Blockchain consortiums

Nearly every big tech giant and financial institution has now started to develop or invest in blockchain technology, and there is a lot of collaboration going on. Over 40 consortiums had been formed by August last year, according to Deloitte, and that number will grow. Financial services has been the quickest industry to partner up, with groups like R3, but more industries will follow as new uses for blockchain technology are discovered.

The Energy Web Foundation (EWF) is helping introduce blockchain to the energy sector, involving the likes of Centrica, Royal Dutch Shell, Statoil and Engie.

Many of the big tech firms participate in numerous consortiums – Accenture is a member of both R3 and Hyperledger. Some of the most prominent members involved in R3 include Microsoft, Oracle, EY, Infosys. The Hyperledger project is led by IBM and boasts members including Airbus, American Express, Cisco, Daimler, Fujitsu, Hitachi, Intel, JPMorgan, NEC and SAP.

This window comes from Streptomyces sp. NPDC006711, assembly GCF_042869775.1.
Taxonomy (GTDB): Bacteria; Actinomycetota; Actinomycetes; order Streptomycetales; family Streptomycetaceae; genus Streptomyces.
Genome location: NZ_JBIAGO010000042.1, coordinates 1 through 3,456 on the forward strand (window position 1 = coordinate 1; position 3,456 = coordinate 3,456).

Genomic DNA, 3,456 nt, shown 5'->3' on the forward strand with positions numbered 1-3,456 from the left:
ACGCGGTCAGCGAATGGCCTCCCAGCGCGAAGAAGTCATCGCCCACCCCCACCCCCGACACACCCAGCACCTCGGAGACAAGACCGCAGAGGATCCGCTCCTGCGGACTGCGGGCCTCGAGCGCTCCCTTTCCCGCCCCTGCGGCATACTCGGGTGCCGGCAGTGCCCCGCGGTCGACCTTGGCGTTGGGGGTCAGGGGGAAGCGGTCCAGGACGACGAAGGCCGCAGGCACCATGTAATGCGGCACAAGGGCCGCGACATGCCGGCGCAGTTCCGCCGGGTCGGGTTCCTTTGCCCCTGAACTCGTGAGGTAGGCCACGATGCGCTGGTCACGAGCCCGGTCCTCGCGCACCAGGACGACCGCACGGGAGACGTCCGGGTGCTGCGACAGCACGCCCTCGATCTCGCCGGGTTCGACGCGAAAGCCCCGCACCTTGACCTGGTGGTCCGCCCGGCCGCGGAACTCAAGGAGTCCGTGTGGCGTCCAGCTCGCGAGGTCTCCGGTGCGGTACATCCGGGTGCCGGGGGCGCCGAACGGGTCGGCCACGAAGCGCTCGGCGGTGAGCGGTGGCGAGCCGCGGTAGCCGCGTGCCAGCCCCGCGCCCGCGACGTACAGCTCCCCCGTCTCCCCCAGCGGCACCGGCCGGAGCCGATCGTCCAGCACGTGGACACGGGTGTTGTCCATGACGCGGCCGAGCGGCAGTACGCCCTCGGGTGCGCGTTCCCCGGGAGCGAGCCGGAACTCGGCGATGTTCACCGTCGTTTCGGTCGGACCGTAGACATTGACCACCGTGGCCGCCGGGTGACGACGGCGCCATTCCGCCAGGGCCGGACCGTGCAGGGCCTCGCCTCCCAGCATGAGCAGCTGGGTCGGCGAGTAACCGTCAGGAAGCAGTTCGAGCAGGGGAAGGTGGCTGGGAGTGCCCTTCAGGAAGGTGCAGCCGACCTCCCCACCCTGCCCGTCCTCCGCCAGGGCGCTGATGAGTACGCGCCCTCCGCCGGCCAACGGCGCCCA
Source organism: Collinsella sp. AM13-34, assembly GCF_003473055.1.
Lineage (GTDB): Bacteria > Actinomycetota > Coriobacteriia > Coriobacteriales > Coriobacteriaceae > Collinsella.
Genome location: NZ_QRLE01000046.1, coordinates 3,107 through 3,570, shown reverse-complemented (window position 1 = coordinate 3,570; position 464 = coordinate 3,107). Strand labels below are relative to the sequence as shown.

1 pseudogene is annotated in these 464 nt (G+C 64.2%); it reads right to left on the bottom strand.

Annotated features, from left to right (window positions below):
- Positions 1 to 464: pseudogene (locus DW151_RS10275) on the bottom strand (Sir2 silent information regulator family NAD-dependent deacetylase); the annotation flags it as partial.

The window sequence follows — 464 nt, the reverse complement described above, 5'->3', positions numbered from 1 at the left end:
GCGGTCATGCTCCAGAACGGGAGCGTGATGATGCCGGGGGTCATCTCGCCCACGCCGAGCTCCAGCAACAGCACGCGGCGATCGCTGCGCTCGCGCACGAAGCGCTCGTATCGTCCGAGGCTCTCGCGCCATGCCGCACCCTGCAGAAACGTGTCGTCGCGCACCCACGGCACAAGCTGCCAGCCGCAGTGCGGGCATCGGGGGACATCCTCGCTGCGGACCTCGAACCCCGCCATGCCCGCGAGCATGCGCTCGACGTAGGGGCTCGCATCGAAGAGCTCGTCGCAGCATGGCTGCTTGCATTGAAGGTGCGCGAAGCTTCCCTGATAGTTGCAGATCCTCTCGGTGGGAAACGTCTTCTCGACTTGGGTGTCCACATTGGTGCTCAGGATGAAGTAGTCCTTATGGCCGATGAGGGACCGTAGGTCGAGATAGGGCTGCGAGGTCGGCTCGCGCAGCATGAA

Blockchain: what's in a name?

Echoing a similar trend during the Dotcom bubble in the 1990s, when firms rushed to add '.com' to their names, many companies have seen their share price rocket by simply adding 'blockchain' or something similar to stir things up. Even US drinks maker Long Island Iced Tea is now Long Blockchain Corp. Shares closed up 183% on the day of the announcement, providing a surge, followed by severe price movements in the following days to rival the volatility shown by cryptocurrencies. Shares have since dropped significantly – although shares are still trading higher than before the name change.